The Justin Bieber Speech

p1080643At a school in north west Melbourne, 24 10 year-olds, wearing their yellow and green uniforms, sit on the carpet of a classroom filled with music technology. It feels like an April day in the UK: renewed warmth from the sun, blossom on the trees and an optimistic breeze.

Today, the class are choosing a song for their next project. Their teacher has apologised to me: this is going to be a boring lesson to watch.  He’s wrong – it’s fascinating.

“OK, I’m going to play you some songs.” he says.

“In our last project, you chose lots of recent songs,  so this time, I’ve got some older things which I hope will broaden your repertoire…”

“Like from the 70s?!” asks one boy

“Yes, and-”

“My mum was born in the FIFTIES…”

Cue classic carpet talk tangent, surely found in primary classrooms globally.

Once discussion of parents’ birth decades is brought to a fairly swift close, the teacher takes the class through samples of around 15 songs. The breadth of rock and pop from the 1960s to 2010 is paraded before their ears: Van Morrison, Journey, Cyndi Lauper, Smash Mouth, Outkast, Coldplay, Beyonce.


As they hear the samples, with the teacher skipping through to find the best or most recognisable bits, there are collective groans or cheers, or sometimes – for example, when the Cup Song comes on – the class is divided.

He advises them:

“You might think you can sing this one, but it’s really hard!”

“This one has a great drum part.”

“The keyboard in this one is really important.”

On comes a song by Pink: the reaction ranges from disinterest to disapproval.

What’s most interesting is the teacher’s response to songs receiving this reaction:

“I’m going give you the Justin Bieber speech.”

“Huh?” exclaim the kids.

“Whenever a JB song comes on and people say they hate JB, I say, ‘but this one’s fun to play’.”

For children and adolescents, at a crucial stage in formation of their identities,  it’s tricky to differentiate between enjoying listening to a song, internalising an artist or band as part of one’s musical identity and enjoying playing a song. Helping young people to understand that it’s possible to enjoy playing and create ownership over music which happens to have been performed originally by Justin Bieber whilst retaining a dislike of JB himself is a pretty crucial skill to learn for meaningful music education.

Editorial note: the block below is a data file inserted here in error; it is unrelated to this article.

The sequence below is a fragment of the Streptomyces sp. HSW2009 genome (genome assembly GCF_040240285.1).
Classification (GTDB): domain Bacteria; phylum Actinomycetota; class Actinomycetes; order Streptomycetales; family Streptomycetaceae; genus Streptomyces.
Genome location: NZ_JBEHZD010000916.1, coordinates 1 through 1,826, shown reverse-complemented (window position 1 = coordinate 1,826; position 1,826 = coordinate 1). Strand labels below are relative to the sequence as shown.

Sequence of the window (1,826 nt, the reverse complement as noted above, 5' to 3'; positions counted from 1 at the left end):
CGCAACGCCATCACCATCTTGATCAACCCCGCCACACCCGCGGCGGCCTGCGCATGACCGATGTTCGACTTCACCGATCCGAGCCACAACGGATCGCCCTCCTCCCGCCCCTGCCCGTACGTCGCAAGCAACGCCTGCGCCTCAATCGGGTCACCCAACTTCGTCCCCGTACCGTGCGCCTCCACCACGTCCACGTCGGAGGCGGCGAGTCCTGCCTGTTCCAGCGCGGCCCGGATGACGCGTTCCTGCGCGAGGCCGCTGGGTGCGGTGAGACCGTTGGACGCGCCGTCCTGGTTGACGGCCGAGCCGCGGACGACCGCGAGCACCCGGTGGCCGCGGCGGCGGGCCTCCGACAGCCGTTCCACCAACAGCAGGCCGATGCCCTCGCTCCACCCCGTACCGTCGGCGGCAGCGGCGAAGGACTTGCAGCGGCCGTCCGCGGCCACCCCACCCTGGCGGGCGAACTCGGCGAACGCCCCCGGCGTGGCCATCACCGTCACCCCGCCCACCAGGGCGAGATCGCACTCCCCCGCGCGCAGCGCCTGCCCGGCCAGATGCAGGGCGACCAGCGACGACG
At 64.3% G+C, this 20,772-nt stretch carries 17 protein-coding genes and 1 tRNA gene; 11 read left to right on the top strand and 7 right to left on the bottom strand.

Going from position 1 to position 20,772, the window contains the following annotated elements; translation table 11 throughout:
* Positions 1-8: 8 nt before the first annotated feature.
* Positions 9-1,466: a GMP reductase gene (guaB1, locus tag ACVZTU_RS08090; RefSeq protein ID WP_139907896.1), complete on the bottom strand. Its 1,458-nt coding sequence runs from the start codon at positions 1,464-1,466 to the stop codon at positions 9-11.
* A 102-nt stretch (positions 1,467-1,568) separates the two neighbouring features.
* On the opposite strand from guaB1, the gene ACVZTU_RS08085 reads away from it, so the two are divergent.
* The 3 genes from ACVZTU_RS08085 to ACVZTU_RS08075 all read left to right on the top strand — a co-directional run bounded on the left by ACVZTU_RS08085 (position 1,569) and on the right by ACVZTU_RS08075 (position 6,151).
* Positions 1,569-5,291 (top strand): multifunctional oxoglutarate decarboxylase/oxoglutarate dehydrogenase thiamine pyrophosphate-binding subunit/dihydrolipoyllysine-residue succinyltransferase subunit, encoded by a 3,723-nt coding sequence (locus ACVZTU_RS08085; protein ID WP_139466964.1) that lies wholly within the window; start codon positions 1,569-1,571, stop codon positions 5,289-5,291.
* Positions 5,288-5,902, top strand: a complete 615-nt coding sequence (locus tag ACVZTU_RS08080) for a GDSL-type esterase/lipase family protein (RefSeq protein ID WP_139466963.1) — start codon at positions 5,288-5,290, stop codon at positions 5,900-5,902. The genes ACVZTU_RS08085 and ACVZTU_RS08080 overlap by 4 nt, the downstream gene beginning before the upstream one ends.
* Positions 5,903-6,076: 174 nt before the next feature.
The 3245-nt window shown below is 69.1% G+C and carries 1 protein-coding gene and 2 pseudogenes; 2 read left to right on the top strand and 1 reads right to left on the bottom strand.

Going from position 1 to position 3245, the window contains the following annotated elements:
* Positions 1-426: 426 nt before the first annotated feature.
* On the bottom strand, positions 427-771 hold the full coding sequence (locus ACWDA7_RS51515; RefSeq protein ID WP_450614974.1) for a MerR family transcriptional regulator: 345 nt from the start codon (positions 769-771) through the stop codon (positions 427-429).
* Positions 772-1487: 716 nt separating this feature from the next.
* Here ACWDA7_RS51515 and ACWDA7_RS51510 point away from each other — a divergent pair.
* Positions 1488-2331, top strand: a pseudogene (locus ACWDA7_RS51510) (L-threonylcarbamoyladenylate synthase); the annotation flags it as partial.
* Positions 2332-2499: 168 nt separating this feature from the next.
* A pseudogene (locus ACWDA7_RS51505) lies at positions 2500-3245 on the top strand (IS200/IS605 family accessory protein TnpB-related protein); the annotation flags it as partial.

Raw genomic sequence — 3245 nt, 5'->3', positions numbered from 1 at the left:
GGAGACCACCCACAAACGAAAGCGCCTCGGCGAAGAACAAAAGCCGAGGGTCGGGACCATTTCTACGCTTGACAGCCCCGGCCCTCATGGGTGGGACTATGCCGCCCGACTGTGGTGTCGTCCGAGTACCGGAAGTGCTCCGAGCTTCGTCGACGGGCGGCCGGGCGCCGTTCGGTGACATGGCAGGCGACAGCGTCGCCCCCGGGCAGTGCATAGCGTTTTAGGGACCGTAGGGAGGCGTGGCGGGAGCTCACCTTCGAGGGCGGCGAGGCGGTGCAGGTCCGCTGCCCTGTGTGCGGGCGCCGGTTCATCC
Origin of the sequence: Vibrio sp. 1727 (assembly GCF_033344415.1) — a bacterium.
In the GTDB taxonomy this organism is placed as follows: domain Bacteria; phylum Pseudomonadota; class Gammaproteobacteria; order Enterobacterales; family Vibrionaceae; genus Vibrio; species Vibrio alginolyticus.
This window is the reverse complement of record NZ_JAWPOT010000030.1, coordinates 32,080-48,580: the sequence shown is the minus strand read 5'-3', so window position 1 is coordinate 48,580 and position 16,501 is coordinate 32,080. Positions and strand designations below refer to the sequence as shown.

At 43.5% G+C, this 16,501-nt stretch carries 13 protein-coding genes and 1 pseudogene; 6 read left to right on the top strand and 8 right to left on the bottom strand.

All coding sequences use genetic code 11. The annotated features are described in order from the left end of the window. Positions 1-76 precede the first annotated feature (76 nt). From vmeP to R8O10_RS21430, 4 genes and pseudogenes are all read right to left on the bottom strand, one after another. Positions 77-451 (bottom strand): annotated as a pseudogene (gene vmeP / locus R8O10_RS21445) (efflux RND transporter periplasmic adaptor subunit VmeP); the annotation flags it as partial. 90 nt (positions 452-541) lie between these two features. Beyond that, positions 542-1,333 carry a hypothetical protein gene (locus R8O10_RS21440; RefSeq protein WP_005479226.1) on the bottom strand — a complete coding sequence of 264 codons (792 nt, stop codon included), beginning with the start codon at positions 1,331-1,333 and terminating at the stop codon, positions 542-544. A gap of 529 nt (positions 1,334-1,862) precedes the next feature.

A democratic process
Once all the songs have been played, an elimination runoff vote takes place. The teacher runs through each song again, gauging interest, whittling down to around eight top choices. He then tells the class they have three votes each for the next round. When it’s down to three songs he asks them to close their eyes (avoiding the influence of peers) to vote again. It’s down to two and eventually a majority is declared: Paradise by Coldplay triumphs (with ‘Pizza Slice’ rolled around as an alternative lyric).

The class participate in the process noisily but impressively: every child is engaged and takes the vote seriously. During the first round of voting, the teacher warns them he’s watching for anyone trying to vote more than three times – but no one does. When Paradise is declared the winner, no one complains.

I don’t know the class, or much about their history or context within or beyond their music lessons. However, their behaviour suggests a group who feel like their opinions and choices are taken seriously and who, in return, take their music lesson seriously.


Organic musical analysis
“So, now you’ve chosen your song, we should listen to it properly!” says the teacher.

They listen to the whole song, but as they do, he pauses it to ask questions:

“What happens to the piano here?”

“What’s the guitar’s role?”

“How is that bass sound created?”

The answers are impressive – particularly in their awareness of the use of music technology, suggesting the embedded nature of their experience in this area: in response to the latter question, one boy suggests,

“Is it to do with the keyboard?”

“Great answer! Yes, it’s a synthesiser doubling the bass guitar melody” scaffolds the teacher.

Equipping children with the language to support musical analysis is one of the bits of teaching music I find hardest; particularly when it comes to helping them to articulate textural or expressive nuance which they may well be able to hear but not describe.

I like that the teacher has taken time to engage the class in deep musical analysis, before they have even played a note, by first establishing them as owners of the song, and helping them to recall and draw upon practically-acquired musical knowledge.







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